Posted on: May 25, 2020 Posted by: vufc2 Comments: 0

By: Matt Boness

Beloved. Be-Love-Ed. Let the word seep into your soul. Say it a few more times, I’ll wait.

What strikes you about this word? Maybe it stands for and means a lot to you, maybe it means very little. Either way, it’s kind of an old fashioned word. We use it when we talk about our great aunt who passed away, “she was beloved by all who knew her.” It hardly gets dropped into everyday conversation.

My favorite modern-day preacher, Thabiti Anyabwile, has this deep, soft, calming voice and as he preaches and talks to the congregation or audience in front of him, he addresses them as “Beloved.” He does so as a continuation of use of the word toward the sons and daughters of Christ from the New Testament. As if to remind us of who we are in God’s family. We are beloved.

The Bible uses this word in many ways from Old Testament to New. In Song of Solomon, the word beloved, refers to a person; someone to long for. Jesus himself is referred to as “the Beloved” in response to the affection of a Father to his son. And later in the New Testament, Beloved refers to the body of believers; the brothers and sisters in Christ as written in letters throughout the New Testament books.

The last example is meant for a group of people, collectively, being the beloved of someone.

The word carries such deepness in the affection for the group in which it is referring. The original Greek, used in the New Testament, translated beloved from the word agapetos, a form of the word agape. Agape, is this unknowable, all encompassing, never ending, infinite love without constraint or obligation. It is a kind of love that we, as humans, can hardly wrap our head around because we, because of our nature, almost always put some kind of contingency on how far our love for someone can reach. When someone wrongs us in anyway, our love for another is lessened. It’s contingent.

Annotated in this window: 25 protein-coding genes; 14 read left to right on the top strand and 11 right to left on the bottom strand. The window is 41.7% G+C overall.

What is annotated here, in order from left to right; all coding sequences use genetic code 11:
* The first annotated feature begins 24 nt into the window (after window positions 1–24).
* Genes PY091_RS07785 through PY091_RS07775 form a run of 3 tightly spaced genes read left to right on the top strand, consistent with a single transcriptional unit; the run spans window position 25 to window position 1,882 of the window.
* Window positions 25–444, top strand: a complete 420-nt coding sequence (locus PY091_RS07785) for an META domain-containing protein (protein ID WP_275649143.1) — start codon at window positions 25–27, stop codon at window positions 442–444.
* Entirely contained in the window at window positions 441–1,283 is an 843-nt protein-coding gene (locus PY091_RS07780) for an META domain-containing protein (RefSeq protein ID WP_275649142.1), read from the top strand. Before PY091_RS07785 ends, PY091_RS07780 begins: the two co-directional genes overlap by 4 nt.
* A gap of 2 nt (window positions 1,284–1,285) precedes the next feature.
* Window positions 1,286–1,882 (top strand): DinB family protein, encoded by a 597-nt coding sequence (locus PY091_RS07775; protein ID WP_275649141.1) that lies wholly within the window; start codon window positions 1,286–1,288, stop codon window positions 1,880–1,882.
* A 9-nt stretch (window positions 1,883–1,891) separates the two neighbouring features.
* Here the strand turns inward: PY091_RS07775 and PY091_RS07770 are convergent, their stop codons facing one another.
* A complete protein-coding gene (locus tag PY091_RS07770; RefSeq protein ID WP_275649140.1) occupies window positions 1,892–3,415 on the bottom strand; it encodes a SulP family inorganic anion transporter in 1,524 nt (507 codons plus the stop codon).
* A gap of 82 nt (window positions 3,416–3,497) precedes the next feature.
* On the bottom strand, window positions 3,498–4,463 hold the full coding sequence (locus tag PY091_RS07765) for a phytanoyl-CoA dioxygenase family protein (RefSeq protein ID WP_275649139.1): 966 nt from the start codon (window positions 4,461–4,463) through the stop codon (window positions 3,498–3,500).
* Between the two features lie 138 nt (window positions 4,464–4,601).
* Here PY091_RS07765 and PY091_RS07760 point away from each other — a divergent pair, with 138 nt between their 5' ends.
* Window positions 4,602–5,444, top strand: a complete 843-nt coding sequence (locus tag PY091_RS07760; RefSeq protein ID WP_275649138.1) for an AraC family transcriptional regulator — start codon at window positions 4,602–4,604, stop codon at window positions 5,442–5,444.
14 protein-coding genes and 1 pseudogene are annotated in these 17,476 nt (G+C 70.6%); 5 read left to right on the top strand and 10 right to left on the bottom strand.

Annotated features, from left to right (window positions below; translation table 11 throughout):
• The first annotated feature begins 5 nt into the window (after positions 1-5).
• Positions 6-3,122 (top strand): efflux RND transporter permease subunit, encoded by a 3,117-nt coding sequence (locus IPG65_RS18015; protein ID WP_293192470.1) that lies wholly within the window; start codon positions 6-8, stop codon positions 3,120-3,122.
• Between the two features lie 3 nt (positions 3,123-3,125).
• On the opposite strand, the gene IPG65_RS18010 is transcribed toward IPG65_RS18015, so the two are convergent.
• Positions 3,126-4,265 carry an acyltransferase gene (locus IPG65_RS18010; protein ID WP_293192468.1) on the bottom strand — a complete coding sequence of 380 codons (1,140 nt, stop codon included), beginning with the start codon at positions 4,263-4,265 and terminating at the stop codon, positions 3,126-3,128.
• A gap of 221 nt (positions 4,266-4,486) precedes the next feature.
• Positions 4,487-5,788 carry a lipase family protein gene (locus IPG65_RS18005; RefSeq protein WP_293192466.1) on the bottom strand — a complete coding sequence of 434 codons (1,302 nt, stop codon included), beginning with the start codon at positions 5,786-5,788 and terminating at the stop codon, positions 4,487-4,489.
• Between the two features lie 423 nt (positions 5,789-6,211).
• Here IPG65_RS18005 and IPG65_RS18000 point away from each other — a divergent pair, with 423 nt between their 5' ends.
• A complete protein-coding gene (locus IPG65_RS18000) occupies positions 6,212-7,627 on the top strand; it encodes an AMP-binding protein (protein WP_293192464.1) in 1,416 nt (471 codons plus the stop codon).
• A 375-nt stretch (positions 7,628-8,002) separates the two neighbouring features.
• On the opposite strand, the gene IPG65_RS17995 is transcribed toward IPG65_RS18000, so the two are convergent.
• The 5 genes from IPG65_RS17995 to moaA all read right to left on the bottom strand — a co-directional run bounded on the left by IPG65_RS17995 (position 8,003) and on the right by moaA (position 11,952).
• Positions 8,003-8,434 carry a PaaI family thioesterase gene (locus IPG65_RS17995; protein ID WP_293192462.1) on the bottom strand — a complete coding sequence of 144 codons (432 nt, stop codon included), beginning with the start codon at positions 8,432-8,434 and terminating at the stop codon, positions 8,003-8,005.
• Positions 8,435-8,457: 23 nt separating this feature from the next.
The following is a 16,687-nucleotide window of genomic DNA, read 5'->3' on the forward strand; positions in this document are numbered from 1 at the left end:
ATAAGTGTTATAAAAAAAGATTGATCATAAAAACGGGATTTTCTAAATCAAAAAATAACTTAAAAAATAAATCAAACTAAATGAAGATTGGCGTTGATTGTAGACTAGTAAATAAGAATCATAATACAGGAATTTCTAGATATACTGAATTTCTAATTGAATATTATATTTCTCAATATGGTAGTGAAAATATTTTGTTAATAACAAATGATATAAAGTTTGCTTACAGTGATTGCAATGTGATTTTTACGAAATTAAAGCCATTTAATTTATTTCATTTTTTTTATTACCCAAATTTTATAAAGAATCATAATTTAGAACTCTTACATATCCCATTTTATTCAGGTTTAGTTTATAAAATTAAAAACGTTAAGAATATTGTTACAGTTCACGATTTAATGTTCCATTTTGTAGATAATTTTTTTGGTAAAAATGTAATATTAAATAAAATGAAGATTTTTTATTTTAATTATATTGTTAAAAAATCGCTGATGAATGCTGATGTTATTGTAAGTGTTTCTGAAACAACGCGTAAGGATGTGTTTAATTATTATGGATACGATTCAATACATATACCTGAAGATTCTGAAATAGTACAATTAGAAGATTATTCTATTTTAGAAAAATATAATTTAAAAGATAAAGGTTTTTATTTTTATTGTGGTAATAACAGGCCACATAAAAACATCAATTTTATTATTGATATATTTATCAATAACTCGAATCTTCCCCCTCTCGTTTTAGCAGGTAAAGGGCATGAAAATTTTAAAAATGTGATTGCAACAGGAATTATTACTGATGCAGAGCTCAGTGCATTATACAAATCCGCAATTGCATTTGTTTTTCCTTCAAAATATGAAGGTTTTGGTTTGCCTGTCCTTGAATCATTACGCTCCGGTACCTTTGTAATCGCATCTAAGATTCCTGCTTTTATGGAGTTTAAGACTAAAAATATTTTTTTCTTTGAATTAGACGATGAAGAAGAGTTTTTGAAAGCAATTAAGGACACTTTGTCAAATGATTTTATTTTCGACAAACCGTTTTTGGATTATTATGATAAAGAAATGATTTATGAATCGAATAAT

To think, then, about being called beloved out of the same strain of love that encompasses all wrongs, hurts, misgivings, and troubles, from a God who loves us without wavering or faltering, creates in us huge value as creatures born in the image of this same God. We are the unfailing and never ending beloved people of a God who knows no end to his love.

Sit in that for a while.

We are the beloved. We are beloved. As sisters and brothers in Christ’s family, we are the very people that are spoken of in the New Testament, being loved endlessly by the creator of the Universe.

I pray that you find hope in the value God sees in you. I pray that you see yourself as beloved. As irreplaceable and warmly embraced as Jesus himself by a father who cares so much for you.

And did you get what
you wanted from this life, even so?
I did.
And what did you want?
To call myself beloved, to feel myself
beloved on the earth.

-“Late Fragment” by Raymond Carver

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